In our Gospel reading for Sunday (Matthew 22:15-21), the Pharisees, who have been trying to trap Jesus into saying something that would get Him into trouble, come up with a question they just know will work. They start out with some insincere flattery, and then ask Jesus, “Is it lawful to pay the census tax to Caesar or not?” It is an ingenious trap, because no matter how Jesus answers the question, somebody will get offended or angry, or take some action against Him.
But Jesus knows they are trying to trap Him. So, He doesn’t really answer the question. Instead, He asks them to produce a coin that pays the tax, and asks them, “Whose image is this and whose inscription?” They reply, “Caesar’s.” And He replies, “Then repay to Caesar what belongs to Caesar and to God what belongs to God.”
I think it is fair to say that throughout the centuries, Christians have grappled with Jesus’ words. I think it is because Jesus seems to be challenging us to think about where our loyalties lie, or even ask the question from an old protest song, “Whose side are you on?”
In the U.S., and many other places, we uphold the value of loyalty to one’s country. When we see servicemen and women or veterans, we often say, rightfully so, “Thank you for your service.” Very often we see loyalty to our country and loyalty to God as almost the same thing.
But in these divided times, it seems to me that we are tempted to put so much a value on loyalty to our group, our “tribe,” our political party or political leanings, even our ethnic group, or our church, that we demonize and dehumanize those who are “other.” It’s almost as if we define ourselves by those whom we put ourselves against. We see ourselves as righteous, while we see “them,” (whoever they are) as the ones who are unrighteous and underserving of anything good. We know that throughout history there have been attempts at genocide, when this perspective is carried out to its logical and final conclusion. The question for us is does our loyalty to our group demand that we disregard God’s commandment to love? If so, are we repaying to God what belongs to God?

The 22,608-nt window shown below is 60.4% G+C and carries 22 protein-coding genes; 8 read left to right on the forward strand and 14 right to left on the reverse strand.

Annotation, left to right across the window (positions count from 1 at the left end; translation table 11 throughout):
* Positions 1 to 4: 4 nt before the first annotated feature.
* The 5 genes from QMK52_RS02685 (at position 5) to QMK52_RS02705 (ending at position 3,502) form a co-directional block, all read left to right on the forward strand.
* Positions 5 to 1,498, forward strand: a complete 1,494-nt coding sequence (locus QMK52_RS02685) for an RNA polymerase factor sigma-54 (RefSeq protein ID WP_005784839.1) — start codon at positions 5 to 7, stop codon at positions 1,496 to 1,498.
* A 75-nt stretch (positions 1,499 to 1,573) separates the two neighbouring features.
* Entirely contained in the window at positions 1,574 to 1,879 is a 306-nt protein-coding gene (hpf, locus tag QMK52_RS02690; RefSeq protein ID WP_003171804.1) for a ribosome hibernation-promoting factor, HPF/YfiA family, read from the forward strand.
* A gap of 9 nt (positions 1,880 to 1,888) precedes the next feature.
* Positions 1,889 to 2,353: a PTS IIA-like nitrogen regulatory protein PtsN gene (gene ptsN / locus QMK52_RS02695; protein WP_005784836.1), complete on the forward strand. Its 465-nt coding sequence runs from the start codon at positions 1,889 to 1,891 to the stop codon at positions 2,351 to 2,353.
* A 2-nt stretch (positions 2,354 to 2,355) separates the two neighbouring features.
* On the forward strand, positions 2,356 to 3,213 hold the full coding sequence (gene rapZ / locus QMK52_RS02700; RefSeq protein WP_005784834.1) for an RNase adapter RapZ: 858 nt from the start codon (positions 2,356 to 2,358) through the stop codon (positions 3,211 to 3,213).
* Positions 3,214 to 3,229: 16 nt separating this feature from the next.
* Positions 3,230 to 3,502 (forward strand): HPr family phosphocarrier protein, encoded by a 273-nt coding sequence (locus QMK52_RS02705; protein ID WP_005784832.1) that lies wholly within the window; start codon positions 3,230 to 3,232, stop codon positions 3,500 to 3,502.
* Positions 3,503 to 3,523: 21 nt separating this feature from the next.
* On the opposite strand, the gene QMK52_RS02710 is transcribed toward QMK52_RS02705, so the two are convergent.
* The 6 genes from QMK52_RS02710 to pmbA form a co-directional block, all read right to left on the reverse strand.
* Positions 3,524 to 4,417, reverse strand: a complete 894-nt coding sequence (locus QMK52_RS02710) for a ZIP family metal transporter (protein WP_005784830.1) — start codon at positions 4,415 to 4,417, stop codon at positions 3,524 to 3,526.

In His encounter with the Canaanite woman, which we heard a couple of months ago (Matthew 15:21-28), Jesus demonstrates loyalty to the people of Israel: “I was sent only to the lost sheep of the house of Israel.” But He did not let that desire to save His people stop Him from helping the woman who was not of the house of Israel.
It seems to me that loving as Jesus loves, even to the point of showing mercy, even to the point of loving one’s enemies, is repaying to God what belongs to God. Just as Jesus continued to elude the traps the Pharisees laid for Him, may we avoid the traps of hatred and fear, and by God’s grace, put our trust in the love that God has for us and the world and repay that love by loving others.
Fr. Phil Paxton, C.P., is the local superior of the Passionist Community in Birmingham, Alabama.